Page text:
DENISE Robertson was heartbroken when her partner left – but that turned to fury when she found out he walked out after a huge lottery win.
She launched a legal battle to in a bid to wrestle away half of Maurice Thibeault's £3.5 million jackpot, as well as £286,000 in punitive damages.
Denise claimed the pair had played Canada's Lotto 6/49 every week and had dreamed of buying a big house where they could indulge in their love of muscle cars.
She maintained they had an agreement to share any lottery winnings, a claim he denied.
And as they lived together in Chatham, Ontario, they were in a common-law relationship which has many of the same rights as a marriage.
Her lawyer Steven Pickard said Ontario’s lottery regulator had only paid Thibeault half his winning.
It left the other £1.75 million with the courts to determine its rightful owner, Windsor Star reported at the time.
“They always agreed that if they had a winning ticket, the proceeds would be theirs, together as a couple," he said.
“Maurice and Denise have been buying Lotto 6/49 tickets together for almost their entire relationship.
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“Sometimes he would purchase the tickets and sometimes Denise would.
“Sometimes Denise would give him money, and he would buy the tickets when he went to pick up cigarettes.”
Denise’s legal team alleged Thibeault “behaved with deceit, arrogance, high-handedness and a callous disregard” for her and her rights.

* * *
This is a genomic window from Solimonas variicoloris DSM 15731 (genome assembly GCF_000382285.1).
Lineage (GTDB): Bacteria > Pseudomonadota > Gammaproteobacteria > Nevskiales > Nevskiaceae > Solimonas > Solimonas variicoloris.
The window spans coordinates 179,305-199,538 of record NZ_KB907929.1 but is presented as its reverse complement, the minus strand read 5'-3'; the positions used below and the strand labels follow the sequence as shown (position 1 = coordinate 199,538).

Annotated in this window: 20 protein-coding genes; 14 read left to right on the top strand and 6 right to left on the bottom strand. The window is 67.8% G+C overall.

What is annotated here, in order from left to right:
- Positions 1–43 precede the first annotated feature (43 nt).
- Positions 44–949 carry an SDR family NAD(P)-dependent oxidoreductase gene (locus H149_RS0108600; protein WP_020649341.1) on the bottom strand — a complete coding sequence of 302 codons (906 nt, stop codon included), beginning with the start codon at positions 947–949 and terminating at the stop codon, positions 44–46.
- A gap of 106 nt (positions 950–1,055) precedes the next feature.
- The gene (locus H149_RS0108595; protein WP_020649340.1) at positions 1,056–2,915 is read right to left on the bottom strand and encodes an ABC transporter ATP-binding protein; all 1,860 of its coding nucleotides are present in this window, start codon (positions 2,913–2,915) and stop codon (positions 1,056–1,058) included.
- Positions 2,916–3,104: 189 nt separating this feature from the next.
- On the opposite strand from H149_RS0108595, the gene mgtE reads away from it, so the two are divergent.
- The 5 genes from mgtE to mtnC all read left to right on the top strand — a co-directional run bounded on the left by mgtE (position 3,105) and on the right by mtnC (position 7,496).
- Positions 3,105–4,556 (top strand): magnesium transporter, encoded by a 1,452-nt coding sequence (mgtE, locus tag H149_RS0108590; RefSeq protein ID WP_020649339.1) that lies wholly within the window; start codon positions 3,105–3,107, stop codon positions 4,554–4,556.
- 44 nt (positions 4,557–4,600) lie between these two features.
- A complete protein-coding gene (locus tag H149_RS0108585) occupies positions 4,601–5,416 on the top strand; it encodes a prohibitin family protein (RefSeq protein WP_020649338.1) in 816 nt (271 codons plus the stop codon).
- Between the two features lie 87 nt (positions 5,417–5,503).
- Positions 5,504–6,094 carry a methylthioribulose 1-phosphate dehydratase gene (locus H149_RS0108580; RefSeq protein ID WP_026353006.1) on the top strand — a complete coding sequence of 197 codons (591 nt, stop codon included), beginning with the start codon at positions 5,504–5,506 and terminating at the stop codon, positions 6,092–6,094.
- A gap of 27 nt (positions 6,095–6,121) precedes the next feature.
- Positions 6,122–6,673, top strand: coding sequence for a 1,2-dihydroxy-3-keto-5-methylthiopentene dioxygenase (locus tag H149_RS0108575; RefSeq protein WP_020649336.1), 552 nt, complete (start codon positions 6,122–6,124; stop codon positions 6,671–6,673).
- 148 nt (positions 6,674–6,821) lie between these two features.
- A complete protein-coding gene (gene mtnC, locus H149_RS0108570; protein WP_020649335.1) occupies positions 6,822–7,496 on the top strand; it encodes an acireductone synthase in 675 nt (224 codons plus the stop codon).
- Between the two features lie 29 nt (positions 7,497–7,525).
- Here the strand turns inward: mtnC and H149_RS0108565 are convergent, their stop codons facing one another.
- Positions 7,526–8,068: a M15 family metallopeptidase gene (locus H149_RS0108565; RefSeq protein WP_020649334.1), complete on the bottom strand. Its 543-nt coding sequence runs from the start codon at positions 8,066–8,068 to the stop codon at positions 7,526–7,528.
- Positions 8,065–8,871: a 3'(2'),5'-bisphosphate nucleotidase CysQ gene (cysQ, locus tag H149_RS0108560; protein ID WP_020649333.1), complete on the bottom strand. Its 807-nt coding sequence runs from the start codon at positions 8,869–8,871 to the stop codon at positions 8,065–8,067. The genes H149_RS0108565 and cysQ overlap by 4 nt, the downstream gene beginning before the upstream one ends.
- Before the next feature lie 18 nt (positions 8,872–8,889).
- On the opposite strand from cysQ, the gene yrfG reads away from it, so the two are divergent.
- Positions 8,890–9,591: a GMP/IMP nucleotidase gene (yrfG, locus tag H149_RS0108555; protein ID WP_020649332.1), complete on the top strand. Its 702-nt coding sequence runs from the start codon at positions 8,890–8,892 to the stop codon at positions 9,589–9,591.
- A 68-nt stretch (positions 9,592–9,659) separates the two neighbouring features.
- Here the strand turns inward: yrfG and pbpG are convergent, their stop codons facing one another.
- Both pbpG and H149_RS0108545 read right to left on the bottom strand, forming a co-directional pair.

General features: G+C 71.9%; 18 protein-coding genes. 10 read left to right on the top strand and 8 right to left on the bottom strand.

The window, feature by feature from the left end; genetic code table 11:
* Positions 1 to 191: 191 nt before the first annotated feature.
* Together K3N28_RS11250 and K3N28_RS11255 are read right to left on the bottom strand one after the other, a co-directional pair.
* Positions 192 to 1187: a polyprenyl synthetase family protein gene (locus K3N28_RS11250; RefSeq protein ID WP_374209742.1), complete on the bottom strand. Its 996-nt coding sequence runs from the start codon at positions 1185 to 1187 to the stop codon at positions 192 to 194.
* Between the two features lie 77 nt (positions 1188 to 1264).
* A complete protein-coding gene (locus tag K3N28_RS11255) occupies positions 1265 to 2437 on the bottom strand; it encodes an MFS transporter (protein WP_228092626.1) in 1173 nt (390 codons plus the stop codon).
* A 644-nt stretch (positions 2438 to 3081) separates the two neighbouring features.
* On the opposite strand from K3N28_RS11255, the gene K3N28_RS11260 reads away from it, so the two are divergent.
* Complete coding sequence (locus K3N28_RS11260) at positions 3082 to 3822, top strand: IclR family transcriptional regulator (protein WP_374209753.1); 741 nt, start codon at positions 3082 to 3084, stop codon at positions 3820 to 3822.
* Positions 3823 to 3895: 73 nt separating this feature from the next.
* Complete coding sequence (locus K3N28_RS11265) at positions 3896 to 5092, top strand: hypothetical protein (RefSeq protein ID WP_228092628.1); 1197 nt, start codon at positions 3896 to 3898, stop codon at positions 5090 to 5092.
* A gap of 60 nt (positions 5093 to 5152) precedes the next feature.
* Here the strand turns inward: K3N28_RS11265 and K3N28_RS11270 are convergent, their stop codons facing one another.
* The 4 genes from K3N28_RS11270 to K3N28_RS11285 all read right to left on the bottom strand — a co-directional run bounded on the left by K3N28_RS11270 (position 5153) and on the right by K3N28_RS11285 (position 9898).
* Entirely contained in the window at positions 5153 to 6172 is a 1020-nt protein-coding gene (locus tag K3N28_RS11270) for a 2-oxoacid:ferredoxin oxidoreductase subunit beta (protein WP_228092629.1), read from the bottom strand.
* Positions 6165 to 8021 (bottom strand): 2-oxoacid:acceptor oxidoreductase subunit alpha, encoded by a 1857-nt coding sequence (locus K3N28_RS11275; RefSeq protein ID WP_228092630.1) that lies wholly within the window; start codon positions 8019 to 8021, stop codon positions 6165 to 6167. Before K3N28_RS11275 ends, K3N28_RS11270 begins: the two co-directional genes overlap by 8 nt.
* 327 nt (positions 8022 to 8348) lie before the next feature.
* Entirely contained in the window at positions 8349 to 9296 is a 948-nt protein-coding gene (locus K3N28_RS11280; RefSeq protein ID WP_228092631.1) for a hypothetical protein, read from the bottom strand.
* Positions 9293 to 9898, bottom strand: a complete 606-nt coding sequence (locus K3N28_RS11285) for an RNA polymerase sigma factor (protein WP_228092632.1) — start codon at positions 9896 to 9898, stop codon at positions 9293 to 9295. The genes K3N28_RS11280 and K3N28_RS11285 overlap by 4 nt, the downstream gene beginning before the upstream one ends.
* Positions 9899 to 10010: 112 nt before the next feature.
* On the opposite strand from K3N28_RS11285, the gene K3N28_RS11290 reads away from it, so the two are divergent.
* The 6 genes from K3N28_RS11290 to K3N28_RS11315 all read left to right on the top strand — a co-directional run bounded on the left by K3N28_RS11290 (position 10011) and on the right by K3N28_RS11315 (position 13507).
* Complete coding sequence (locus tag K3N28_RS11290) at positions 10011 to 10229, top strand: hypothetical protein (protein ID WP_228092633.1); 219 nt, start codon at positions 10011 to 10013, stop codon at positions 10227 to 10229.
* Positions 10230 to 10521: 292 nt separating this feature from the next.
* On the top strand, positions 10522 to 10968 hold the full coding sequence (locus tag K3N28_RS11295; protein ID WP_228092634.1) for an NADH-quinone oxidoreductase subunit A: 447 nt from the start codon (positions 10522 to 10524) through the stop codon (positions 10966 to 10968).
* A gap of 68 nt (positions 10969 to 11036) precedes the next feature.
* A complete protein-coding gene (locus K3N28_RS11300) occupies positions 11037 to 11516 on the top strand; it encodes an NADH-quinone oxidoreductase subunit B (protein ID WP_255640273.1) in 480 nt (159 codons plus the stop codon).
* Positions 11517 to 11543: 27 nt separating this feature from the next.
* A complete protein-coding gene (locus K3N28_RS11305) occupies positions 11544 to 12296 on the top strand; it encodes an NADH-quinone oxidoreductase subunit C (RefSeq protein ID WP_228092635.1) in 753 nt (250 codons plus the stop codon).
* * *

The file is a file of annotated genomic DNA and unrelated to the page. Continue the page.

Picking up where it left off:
She said her teenage daughter lived with Thibeault from July 2015 until September 2017.
When Denise heard that someone in Chatham had bought the winning ticket – which entitled the winner to half of a £7million jackpot – she asked Thibeault if he had bought a ticket that week.
In the claim, it is alleged that Thibeault “made it clear to Denise that they did not have the winning ticket.”
And the following day, Denise came home and was “shocked to see that Maurice had packed up and removed all of his clothes, his toiletries and most of his other personal items and his Canadian passport.”
She alleged she found out that Thibeault had texted his boss a message saying he was quitting his job and stating that he had broken up with her.
The message read: “Denise and I are no longer together.
“Since I left her Monday another life-changing thing has happened. I am sad to tell you by text but I will not be coming back to work.”
He then allegedly followed that text with a message containing a picture of the winning lottery ticket.
ButThibeault's lawyer Richard Pollock, told CBC that he had done nothing wrong:
"He purchased a ticket, he won the ticket, he has claimed the prize. He is a good and honest man and what is at stake here is his reputation."
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